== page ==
D’SCENE: MENSWEAR AND DECONSTRUCTED FORMALITY

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THE DESIGNERS RESHAPING THE MENSWEAR SCENE AND PUSHING FORWARD COME WITH A GENUINE UNDERSTANDING OF HOW MEN WANT TO DRESS.

What do young designers think men want today? Rebellion. It’s a curt and quick answer, they do not care to expand on their decision, yet their designs make sense to the audience they are designing for. For at least four seasons in a row designers such as Gosha Rubchinskiy, Demna Gvasalia and his respective Vetements and Balenciaga labels have brought a surge of post-soviet influenced menswear to the stage. See a collection made up entirely of formal suiting, is becoming a rare occasion, albeit suiting where the usual hard lines and strong shapes dominated are now often replaced with seldom infusion of sweatpants, tracksuits and tights. There have been huge changes in men’s fashion over the last two years, thanks in no small part to the fact that a changing economy has forced both men and women to reconsider what they want their wardrobe to look like. The sentiment of formality which is the core of men’s fashion has shifted, perhaps even mutated. For a lot of men who traditionally have a bit of clarity in the way they dress, the runways are bringing in a bit of an awkward path, where taking on a relationship with a brand is not bringing a lot of reassurance.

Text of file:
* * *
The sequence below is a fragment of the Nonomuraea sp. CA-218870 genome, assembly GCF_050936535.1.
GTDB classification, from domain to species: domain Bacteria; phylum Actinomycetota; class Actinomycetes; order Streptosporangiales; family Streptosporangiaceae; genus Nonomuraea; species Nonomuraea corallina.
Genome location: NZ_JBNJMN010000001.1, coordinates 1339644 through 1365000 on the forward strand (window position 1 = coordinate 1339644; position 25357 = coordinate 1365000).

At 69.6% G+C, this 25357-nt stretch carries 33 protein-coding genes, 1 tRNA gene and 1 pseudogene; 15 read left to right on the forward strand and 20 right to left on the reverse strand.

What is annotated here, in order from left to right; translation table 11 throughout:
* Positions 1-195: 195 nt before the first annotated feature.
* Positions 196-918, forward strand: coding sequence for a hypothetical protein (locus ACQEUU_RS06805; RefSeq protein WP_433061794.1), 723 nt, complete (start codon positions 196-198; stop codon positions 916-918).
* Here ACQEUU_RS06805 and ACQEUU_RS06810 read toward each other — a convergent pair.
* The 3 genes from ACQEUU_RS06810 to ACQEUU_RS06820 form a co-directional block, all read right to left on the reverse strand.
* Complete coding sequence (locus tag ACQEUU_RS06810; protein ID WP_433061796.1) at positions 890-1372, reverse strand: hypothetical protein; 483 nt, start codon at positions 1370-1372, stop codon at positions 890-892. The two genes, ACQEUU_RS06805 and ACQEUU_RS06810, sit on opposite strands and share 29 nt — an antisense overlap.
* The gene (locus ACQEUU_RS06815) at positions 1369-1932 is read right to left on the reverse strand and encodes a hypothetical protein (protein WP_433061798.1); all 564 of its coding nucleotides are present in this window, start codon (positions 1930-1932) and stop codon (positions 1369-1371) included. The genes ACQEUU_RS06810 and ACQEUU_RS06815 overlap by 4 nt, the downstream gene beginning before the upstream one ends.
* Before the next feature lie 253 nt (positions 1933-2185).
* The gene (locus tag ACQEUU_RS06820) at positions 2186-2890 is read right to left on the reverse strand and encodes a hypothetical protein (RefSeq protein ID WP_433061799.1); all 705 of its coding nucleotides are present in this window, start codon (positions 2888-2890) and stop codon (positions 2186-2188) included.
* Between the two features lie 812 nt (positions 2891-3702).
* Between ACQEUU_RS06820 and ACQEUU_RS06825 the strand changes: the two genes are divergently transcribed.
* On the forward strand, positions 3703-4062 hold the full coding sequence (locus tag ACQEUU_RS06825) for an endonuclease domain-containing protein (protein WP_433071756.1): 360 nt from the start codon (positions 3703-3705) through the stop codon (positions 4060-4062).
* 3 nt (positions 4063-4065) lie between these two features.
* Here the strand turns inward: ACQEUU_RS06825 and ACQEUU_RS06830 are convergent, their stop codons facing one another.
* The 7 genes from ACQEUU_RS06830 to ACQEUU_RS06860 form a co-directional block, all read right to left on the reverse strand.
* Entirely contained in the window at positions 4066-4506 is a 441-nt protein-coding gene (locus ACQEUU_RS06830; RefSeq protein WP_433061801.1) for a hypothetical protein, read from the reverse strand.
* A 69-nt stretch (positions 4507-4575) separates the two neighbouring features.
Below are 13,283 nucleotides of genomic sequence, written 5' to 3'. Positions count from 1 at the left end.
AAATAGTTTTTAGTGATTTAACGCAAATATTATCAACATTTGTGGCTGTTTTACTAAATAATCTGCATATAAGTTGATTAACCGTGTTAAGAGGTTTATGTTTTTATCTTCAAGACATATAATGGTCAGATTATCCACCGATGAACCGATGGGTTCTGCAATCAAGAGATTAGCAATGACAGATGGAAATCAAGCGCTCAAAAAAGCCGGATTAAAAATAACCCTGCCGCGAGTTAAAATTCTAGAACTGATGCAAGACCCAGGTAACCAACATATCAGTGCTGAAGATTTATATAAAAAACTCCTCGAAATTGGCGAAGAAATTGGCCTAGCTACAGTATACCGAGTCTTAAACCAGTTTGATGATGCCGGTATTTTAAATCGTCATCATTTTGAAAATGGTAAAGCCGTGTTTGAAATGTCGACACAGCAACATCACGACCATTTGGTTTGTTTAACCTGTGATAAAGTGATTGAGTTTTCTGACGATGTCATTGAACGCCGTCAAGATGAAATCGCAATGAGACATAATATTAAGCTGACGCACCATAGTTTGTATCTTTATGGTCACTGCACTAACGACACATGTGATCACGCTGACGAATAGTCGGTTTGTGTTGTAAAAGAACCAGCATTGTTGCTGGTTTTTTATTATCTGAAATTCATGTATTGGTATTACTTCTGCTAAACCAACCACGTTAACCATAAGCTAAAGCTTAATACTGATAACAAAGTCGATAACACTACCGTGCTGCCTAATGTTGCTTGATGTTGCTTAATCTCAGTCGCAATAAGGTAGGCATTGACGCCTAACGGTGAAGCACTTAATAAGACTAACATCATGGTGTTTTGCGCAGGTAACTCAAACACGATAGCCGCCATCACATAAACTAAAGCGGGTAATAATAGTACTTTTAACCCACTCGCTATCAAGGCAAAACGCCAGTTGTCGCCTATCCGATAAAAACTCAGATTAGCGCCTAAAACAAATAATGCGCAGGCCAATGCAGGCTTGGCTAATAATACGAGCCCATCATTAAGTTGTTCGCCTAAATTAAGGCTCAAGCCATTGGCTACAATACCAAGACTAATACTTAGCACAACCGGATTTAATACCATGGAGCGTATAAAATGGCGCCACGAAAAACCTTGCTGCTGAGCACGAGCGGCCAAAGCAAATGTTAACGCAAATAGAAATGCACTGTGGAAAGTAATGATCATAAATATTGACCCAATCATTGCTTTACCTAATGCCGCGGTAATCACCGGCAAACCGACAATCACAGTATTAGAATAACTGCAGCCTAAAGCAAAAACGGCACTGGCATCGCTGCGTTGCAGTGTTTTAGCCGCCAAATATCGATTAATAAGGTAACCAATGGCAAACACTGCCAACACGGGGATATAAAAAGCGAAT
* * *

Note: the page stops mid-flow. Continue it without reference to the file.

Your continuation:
Further analysis takes you to conclusion the menswear labels and their respective designers that are still keeping up with their relevance nowadays are the ones with the most poignant and strongest directive. The ones who manage to maintain enough of a commercial edge to actually have a dose of mainstream appeal, however at the same time are not afraid to reevaluate what men want. These houses look at the formality and ask how it was changed, when is the right time to make a change and whether or not anyone will care in the end.

If you head to the street, not thinking about the fashion week month, formality still matters and for men it brings a blanket of security. However the dominating collections are today emphasizing the sentiment around counter culture and alienated youth. The post soviet idea perhaps thanks to the two designers already mentioned and their stylist companions has become the new ‘hip hop‘ influence of the mainstream. The alienated East European youth, their militaristic tendencies and alternative music references gave birth to street cast like models nodding to the subcultural. Today, in thanks to the fast fashion which indeed is the disposable fashion of the century, you will find a cotton t-shirt proudly hanging on the hangers of every top brand, from the likes of Gucci to Dior who have all made the T part of their main runway looks and top selling items. Let’s not have any delusions, these Walmart Value pieces come as the elite’s version of rebellion, since this bold cotton gesture of roughly 600 dollars a piece can’t be afforded by the youth modelling the same.